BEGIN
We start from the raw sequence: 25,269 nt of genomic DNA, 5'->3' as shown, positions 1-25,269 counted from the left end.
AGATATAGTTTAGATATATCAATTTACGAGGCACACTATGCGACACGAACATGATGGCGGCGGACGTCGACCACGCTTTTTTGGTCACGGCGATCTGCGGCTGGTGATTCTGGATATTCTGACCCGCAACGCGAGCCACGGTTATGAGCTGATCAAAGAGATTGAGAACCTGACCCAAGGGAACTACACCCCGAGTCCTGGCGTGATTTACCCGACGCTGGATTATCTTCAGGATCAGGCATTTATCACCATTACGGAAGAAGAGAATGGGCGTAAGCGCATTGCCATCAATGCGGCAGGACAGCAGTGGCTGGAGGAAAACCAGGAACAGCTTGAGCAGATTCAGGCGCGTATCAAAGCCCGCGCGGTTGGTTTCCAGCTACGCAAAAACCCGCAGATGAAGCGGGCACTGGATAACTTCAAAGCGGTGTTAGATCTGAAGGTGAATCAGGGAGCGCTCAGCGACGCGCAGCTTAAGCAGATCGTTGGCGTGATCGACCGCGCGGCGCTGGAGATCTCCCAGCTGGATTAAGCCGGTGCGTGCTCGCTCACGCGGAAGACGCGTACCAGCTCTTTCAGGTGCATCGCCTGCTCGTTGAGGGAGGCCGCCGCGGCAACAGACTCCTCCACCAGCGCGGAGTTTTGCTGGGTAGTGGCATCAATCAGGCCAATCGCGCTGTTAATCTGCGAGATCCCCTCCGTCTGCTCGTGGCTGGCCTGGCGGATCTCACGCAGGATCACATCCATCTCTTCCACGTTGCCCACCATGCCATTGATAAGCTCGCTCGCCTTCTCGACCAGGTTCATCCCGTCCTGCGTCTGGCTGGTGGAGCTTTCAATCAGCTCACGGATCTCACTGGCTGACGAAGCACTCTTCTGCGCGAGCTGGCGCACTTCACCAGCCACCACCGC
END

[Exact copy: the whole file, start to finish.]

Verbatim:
We start from the raw sequence: 25,269 nt of genomic DNA, 5'->3' as shown, positions 1-25,269 counted from the left end.
AGATATAGTTTAGATATATCAATTTACGAGGCACACTATGCGACACGAACATGATGGCGGCGGACGTCGACCACGCTTTTTTGGTCACGGCGATCTGCGGCTGGTGATTCTGGATATTCTGACCCGCAACGCGAGCCACGGTTATGAGCTGATCAAAGAGATTGAGAACCTGACCCAAGGGAACTACACCCCGAGTCCTGGCGTGATTTACCCGACGCTGGATTATCTTCAGGATCAGGCATTTATCACCATTACGGAAGAAGAGAATGGGCGTAAGCGCATTGCCATCAATGCGGCAGGACAGCAGTGGCTGGAGGAAAACCAGGAACAGCTTGAGCAGATTCAGGCGCGTATCAAAGCCCGCGCGGTTGGTTTCCAGCTACGCAAAAACCCGCAGATGAAGCGGGCACTGGATAACTTCAAAGCGGTGTTAGATCTGAAGGTGAATCAGGGAGCGCTCAGCGACGCGCAGCTTAAGCAGATCGTTGGCGTGATCGACCGCGCGGCGCTGGAGATCTCCCAGCTGGATTAAGCCGGTGCGTGCTCGCTCACGCGGAAGACGCGTACCAGCTCTTTCAGGTGCATCGCCTGCTCGTTGAGGGAGGCCGCCGCGGCAACAGACTCCTCCACCAGCGCGGAGTTTTGCTGGGTAGTGGCATCAATCAGGCCAATCGCGCTGTTAATCTGCGAGATCCCCTCCGTCTGCTCGTGGCTGGCCTGGCGGATCTCACGCAGGATCACATCCATCTCTTCCACGTTGCCCACCATGCCATTGATAAGCTCGCTCGCCTTCTCGACCAGGTTCATCCCGTCCTGCGTCTGGCTGGTGGAGCTTTCAATCAGCTCACGGATCTCACTGGCTGACGAAGCACTCTTCTGCGCGAGCTGGCGCACTTCACCAGCCACCACCGC